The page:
New Anime Series Police in a Pod Might Not Fly With Western Viewers

WARNING: The following contains spoilers for Police in a Pod Episode 1, “Unbox & Punching Bag,” now streaming on Funimation.

The newly-released anime series Police in a Pod (also known as Hakozume: Kouban Joshi no Gyakushuu) is a slice-of-life comedy show based on the seinen manga of the same name. Largely inoffensive on paper, it follows rookie cop Kawai Mai, who is on the verge of resigning from her post when a new instructor, Chief Fuji Seiko, is assigned to her, breathing new life into the job with her unconventional ways.

Made up of several different sketches, the premiere episode quickly establishes its lead characters and breezes straight into the comedy aspects of its premise -- small-time criminals with big mouths, relatable office politics, and having to give presentations to young and impressionable school kids. However, Police in a Pod stumbles in a few ways, and in the current climate, the content itself may not be what some Western viewers are looking for.

One of the biggest issues with the show lies in its sense of comedic timing, or lack thereof. Some of its sketches contain good ideas, particularly those that any viewer who’s ever worked in an office or group setting can likely relate to (Kawai’s complaints about having to call the crime specialists to question a prolific thief, given that they have a high-and-mighty attitude and look down on beat cops, is a good example of this).

However, the sketches that rely less on natural-seeming situational comedy and more on action or punchlines don’t land anywhere nearly as well. The pacing is too uneven for these jokes to be delivered in a way that feels organic or even very funny in their own right, and certain lines come off as downright bizarre (such as the thief’s assertion that he targets towns with higher rates of crime -- like people riding double on bicycles -- because the people who live there are less likely to look out for one another).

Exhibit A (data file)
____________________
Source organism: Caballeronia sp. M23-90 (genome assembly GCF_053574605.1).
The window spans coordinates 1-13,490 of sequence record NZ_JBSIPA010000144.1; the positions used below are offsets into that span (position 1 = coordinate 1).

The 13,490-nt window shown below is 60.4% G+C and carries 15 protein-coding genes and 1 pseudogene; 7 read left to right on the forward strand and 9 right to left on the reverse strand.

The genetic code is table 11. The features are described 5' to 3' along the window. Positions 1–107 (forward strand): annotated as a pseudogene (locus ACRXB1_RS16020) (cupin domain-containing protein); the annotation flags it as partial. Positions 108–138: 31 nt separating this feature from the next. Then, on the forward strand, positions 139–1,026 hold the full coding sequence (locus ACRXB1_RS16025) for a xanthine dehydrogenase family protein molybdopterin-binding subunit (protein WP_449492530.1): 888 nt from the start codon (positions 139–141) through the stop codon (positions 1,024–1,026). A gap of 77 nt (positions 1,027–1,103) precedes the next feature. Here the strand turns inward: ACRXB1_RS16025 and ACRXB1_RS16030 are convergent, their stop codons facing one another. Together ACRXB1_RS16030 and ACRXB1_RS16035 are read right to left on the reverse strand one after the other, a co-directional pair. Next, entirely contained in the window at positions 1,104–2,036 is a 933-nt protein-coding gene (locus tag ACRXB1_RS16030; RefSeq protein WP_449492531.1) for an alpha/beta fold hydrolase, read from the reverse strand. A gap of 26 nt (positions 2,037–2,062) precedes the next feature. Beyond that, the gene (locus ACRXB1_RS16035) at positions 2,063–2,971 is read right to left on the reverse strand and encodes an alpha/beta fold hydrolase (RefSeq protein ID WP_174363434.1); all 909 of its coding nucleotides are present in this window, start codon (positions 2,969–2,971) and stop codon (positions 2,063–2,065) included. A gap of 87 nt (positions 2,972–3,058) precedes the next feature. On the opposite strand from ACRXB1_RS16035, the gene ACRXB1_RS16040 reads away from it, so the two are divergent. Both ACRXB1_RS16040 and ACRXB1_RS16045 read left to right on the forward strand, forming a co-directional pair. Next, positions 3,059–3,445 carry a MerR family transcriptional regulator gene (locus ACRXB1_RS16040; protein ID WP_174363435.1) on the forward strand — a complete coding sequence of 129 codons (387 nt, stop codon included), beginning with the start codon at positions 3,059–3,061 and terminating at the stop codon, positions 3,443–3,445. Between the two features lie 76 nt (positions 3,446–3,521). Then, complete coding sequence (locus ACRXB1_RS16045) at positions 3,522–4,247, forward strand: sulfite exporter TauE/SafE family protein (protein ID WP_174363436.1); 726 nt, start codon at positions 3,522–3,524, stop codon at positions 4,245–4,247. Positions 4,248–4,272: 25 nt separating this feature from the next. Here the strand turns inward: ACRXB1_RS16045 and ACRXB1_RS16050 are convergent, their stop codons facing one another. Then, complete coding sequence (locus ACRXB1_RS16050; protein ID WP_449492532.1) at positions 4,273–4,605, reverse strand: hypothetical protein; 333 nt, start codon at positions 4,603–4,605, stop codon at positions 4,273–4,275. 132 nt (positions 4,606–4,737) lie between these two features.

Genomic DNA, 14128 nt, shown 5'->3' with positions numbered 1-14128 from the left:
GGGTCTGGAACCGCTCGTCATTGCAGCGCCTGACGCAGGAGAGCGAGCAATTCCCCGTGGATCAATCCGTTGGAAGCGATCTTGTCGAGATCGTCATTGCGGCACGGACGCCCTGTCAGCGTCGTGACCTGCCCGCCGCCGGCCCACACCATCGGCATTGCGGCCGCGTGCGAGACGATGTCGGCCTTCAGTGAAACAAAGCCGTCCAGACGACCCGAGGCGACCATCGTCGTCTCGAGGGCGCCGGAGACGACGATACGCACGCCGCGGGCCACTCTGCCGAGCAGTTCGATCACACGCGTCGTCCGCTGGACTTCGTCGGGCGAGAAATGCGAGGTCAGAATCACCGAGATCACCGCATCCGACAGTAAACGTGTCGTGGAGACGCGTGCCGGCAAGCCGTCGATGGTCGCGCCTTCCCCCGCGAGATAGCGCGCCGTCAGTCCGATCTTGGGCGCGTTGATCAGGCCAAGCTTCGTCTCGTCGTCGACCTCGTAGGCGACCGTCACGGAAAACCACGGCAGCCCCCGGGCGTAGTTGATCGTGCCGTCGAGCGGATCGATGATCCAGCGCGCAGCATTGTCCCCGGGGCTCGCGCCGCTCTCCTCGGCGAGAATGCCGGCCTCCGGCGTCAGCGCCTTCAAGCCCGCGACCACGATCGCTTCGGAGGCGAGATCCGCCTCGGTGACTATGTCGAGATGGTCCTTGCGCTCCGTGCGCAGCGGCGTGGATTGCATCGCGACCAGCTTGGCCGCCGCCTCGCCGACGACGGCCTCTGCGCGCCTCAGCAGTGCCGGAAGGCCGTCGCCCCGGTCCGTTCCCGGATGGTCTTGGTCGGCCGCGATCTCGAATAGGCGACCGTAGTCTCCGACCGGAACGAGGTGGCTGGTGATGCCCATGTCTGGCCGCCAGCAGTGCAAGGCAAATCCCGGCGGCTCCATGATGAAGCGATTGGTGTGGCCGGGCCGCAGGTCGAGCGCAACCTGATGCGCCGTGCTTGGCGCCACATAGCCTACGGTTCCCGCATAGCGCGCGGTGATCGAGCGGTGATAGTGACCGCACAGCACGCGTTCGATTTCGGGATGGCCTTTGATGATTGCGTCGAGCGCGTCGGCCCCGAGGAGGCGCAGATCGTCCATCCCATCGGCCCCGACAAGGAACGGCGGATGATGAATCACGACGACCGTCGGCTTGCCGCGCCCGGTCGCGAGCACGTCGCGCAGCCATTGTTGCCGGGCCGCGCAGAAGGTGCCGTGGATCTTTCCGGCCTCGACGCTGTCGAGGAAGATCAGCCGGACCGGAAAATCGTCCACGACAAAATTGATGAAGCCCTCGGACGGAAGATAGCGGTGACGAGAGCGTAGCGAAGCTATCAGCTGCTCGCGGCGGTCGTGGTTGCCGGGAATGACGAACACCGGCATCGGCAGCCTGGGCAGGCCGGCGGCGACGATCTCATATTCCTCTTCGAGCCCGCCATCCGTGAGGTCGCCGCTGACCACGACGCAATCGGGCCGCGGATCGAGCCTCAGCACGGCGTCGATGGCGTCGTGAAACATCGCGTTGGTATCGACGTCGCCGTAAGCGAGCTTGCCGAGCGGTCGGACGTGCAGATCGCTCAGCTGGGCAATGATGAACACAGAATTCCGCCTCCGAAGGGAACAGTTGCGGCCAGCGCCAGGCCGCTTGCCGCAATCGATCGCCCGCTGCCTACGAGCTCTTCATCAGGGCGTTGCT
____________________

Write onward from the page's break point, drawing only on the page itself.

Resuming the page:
Nonetheless, it’s the general tone and overall premise of Police in a Pod that may rub some Western audiences the wrong way, especially given the real-world social-political climate and contemporary conversations regarding the role of the police.

Kawai is a police officer on the verge of resigning because the nature of her work gives her a bad rap, but she only joined in the first place because her father wanted her to be a civil servant… and it was the only exam she was able to pass. Meanwhile, her new supervisor Fuji was allegedly fired from her detective role for workplace bullying -- and while she appears outwardly kind, one of the episode sketches, where she mumbles a string of bleeped-out curses under her breath at passing motorists, makes it clear that she has something of a temper and plenty of pent-up aggression.

Of course, the position and scope of police officers in Japan -- at least, those stationed in small neighborhood police stations (kouban) -- may be quite different from the images of police officers elsewhere in the world, particularly in the U.S. Nonetheless, it could be difficult for non-Japanese viewers to laugh off the kinds of jokes that Police in a Pod seems to be offering, especially when it comes to gags that either intentionally or inadvertently touch on social commentary.

It’s obvious that Police in a Pod does not set out to be offensive, and for many, that might be enough, not least because they are not the target audience to begin with. However, for other watchers, the anime could come across as slightly insensitive at best, or tone-deaf and even potentially triggering at worst.

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